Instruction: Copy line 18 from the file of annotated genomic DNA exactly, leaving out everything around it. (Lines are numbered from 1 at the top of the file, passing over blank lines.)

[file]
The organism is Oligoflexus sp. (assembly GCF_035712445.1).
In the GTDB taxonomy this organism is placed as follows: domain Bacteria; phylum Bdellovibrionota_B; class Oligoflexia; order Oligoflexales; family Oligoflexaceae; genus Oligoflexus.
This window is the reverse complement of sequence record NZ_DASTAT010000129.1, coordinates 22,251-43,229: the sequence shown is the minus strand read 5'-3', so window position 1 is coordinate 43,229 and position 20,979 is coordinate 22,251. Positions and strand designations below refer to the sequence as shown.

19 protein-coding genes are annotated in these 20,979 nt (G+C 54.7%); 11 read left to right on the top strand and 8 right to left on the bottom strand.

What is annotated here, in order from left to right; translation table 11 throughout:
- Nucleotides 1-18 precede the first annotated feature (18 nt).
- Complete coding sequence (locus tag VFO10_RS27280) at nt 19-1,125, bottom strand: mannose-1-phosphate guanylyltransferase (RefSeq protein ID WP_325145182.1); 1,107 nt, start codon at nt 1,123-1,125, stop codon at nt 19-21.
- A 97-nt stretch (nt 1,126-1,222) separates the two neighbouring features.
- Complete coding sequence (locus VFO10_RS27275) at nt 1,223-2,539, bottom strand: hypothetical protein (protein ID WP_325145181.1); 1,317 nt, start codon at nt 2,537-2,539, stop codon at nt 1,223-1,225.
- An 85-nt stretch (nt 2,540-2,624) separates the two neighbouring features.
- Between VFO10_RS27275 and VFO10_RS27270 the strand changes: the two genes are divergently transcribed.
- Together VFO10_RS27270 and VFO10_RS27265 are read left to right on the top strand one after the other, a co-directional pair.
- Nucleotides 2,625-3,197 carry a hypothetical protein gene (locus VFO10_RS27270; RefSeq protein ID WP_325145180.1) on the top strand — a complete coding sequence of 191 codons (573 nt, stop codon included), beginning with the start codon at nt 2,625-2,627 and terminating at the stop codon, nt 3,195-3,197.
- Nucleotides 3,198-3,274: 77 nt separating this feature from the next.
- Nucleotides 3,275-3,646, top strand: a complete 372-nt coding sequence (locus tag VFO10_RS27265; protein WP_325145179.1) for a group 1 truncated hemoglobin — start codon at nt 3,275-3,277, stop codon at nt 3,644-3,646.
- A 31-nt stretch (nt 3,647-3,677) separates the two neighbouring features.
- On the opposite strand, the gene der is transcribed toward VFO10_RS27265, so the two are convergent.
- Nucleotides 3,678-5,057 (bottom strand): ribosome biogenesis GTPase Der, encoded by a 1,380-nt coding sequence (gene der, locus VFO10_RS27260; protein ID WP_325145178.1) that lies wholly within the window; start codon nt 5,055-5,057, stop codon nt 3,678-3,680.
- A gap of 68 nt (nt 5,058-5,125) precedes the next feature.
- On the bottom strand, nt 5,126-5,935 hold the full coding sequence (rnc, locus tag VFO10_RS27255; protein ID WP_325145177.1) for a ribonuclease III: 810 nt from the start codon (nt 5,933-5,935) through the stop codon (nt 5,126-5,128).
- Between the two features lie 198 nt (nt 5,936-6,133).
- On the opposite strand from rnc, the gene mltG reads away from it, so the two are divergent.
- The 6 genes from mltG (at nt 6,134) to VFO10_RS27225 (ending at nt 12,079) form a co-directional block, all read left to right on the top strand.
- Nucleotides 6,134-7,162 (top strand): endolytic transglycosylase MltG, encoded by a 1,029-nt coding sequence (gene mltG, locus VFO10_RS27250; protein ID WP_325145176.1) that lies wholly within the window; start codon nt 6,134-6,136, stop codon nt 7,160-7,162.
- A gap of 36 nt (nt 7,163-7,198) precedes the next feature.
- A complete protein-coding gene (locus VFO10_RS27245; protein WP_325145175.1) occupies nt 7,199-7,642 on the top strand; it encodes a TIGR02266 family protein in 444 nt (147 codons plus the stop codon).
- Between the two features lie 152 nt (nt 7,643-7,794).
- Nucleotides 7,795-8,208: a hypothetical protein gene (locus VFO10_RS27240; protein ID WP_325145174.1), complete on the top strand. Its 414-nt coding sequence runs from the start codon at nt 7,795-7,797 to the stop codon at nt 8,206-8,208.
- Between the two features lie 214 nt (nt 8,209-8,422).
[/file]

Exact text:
- Nucleotides 3,678-5,057 (bottom strand): ribosome biogenesis GTPase Der, encoded by a 1,380-nt coding sequence (gene der, locus VFO10_RS27260; protein ID WP_325145178.1) that lies wholly within the window; start codon nt 5,055-5,057, stop codon nt 3,678-3,680.